Science Seen Physicist and Time One author Colin Gillespie helps you understand your world.

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What’s It to You?

So―a bolt from the blue as the saying goes―I’ve come to understand the way the universe begins. And I’ve concluded I should write a book to share this long-sought understanding with everyone.

Why would anyone set out to write a book for everyone? I can think of only one good reason: Because its subject’s something that affects our lives.

I look around. Computer, phone, both linked to the Internet. My music. And much more. Almost everything I see or hear or touch exists because of physics. Behind the scenes, our whole economy is based on it. For example, I can see how the world’s top employers all depend, day in day out, on quantum mechanics (affectionately known to many as QM).

I take a Google look at QM’s history. Not long ago it’s just a weird idea. But it opens a window into the tiny world of atoms and electrons. While some don’t believe in them, others get excited; they explore the weird idea and with it build the modern world. I realize: Take QM from our world and we might be worse off than people were in the 1930s when average income in America was $1,500. Per family, per year!

Yet today I read another story saying the economy is bogging down. Is it coincidence that physicists are saying physics is now broken? And I find Mike Lazaridis―BlackBerry QM-business leader, fundamental-physics funder―saying, “We need a new discovery.” Photo provided by Perimeter Institute shows Mike Lazaridis, left, creator of BlackBerry, and Howard Burton, director of the Perimeter Institute in Waterloo, Ontario, Canada. (AP Photo / Perimeter Institute)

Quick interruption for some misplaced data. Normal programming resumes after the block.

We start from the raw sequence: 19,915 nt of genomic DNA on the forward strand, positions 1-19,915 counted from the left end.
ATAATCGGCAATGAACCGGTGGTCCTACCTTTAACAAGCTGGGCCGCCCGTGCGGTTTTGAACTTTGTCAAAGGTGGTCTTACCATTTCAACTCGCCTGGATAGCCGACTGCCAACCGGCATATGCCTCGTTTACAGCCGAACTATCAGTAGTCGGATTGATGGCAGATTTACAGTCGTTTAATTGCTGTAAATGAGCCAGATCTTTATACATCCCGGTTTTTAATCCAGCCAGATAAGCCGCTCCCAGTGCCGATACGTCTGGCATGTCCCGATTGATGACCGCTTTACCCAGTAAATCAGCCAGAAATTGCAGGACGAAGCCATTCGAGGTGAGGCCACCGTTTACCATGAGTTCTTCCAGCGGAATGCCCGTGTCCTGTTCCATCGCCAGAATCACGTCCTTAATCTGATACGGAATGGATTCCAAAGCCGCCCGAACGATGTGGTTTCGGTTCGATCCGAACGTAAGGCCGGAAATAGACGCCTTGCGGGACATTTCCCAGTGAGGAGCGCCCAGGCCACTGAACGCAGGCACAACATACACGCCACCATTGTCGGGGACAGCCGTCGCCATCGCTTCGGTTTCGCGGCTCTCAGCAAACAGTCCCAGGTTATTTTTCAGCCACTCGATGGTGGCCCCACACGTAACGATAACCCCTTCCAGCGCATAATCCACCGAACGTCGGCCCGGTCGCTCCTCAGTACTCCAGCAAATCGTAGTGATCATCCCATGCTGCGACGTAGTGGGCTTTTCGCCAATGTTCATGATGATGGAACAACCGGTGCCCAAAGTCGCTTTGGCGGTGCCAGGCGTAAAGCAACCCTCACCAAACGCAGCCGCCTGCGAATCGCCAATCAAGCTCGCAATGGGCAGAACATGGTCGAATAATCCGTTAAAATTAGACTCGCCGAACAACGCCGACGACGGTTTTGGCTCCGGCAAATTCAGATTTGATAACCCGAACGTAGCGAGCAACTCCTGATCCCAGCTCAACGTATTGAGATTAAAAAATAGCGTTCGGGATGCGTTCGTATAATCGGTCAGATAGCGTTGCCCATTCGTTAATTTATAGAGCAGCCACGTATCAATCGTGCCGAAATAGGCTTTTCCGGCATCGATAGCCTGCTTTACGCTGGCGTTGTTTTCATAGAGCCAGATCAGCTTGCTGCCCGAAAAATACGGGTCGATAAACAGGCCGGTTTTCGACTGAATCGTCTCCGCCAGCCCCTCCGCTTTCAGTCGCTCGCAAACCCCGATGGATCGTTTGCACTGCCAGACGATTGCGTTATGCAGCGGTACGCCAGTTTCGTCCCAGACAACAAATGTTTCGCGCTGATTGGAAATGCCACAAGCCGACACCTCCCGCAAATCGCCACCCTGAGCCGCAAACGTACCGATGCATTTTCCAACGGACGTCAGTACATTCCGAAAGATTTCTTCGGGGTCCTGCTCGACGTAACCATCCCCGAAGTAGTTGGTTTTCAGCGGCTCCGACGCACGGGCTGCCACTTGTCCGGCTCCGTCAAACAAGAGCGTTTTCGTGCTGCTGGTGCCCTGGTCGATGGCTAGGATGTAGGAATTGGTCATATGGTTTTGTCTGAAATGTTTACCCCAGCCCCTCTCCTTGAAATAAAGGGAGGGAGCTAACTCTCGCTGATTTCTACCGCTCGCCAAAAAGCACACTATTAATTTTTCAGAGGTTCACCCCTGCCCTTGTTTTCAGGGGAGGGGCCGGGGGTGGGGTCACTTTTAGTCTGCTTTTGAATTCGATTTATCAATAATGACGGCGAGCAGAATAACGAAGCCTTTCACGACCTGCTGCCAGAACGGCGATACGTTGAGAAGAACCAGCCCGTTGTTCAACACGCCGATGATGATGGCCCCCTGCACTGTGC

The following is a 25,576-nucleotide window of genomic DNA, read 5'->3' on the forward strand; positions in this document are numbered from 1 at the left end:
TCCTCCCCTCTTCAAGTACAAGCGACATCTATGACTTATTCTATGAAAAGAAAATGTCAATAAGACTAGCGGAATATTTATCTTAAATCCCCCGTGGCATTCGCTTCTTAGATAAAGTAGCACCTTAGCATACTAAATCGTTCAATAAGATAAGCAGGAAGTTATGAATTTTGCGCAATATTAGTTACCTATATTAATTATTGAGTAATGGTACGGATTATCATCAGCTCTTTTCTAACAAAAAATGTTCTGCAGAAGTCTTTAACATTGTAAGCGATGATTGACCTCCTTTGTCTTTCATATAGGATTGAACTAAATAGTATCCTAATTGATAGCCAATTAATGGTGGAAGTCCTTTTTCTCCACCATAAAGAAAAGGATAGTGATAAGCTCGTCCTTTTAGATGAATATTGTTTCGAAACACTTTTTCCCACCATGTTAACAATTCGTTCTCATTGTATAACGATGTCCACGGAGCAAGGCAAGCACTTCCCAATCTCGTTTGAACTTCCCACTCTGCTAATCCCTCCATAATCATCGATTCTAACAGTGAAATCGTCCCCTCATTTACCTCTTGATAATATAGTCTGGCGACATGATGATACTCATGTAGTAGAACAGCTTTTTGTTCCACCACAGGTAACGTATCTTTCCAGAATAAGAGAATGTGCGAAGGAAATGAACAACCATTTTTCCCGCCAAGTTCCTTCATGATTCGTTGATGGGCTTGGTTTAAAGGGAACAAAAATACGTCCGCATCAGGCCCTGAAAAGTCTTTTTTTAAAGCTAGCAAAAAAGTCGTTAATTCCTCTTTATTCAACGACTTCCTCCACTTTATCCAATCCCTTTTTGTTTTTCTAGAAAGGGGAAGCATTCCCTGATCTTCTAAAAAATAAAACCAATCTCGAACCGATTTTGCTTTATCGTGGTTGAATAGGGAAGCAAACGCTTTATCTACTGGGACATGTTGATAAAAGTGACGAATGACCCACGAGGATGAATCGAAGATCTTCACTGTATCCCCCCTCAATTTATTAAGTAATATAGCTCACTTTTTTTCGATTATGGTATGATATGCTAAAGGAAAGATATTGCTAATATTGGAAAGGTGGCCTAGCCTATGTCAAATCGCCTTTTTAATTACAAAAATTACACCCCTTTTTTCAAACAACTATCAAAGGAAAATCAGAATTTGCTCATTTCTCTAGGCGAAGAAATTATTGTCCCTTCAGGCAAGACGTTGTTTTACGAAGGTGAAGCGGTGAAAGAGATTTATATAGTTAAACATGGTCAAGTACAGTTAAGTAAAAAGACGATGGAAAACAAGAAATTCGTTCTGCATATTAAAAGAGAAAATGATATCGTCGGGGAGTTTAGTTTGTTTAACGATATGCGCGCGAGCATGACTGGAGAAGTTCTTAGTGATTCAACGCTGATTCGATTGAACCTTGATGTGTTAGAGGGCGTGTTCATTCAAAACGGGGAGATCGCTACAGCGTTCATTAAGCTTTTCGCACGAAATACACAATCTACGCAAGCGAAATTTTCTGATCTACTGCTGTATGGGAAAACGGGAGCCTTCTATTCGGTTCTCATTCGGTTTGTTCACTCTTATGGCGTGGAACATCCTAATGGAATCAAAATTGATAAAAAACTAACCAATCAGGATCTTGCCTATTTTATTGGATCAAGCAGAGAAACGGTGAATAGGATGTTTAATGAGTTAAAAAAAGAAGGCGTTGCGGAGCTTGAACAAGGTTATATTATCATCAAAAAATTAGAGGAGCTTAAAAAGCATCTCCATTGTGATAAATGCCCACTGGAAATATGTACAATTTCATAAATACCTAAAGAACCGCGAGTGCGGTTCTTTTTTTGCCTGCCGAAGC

Here I am, hunkered down in front of a computer screen, trying to get my head around the implications of the way our universe began. One thing is clear: It lays the basis for new physics at a scale that is staggeringly smaller than the atoms and electrons of QM. I need no Google search to see a deep discovery in fundamental physics could totally transform all of our lives.

I draft some lines that might fit in the kind of book I have in mind.

What shall we say of our stewardship? What will they say, the next generation who will live with lessness? What possibility remains to us for a reply? Unless . . . unless perhaps we might pass on to them a birthright, such ideas of such potency as might lead to a new economy as inconceivable as cell phones, CPUs, genetic codes and googling were not many years ago. They too need hope.


Michael L. Dolfman & Denis M. McSweeney, 100 Years of U.S. Consumer Spending: Data for the Nation, New York City and Boston, Washington: United States Department of Labor, Bureau of Labor Statistics, p. 15;

Mike Lazaridis (2009), The Public Policy Forum, April 2, speech at a testimonial dinner,

Other reading:

National Research Council (1997), The Physics of Materials: How Science Improves Our Lives, Washington: National Academy Press;

Wikipedia article on QM:

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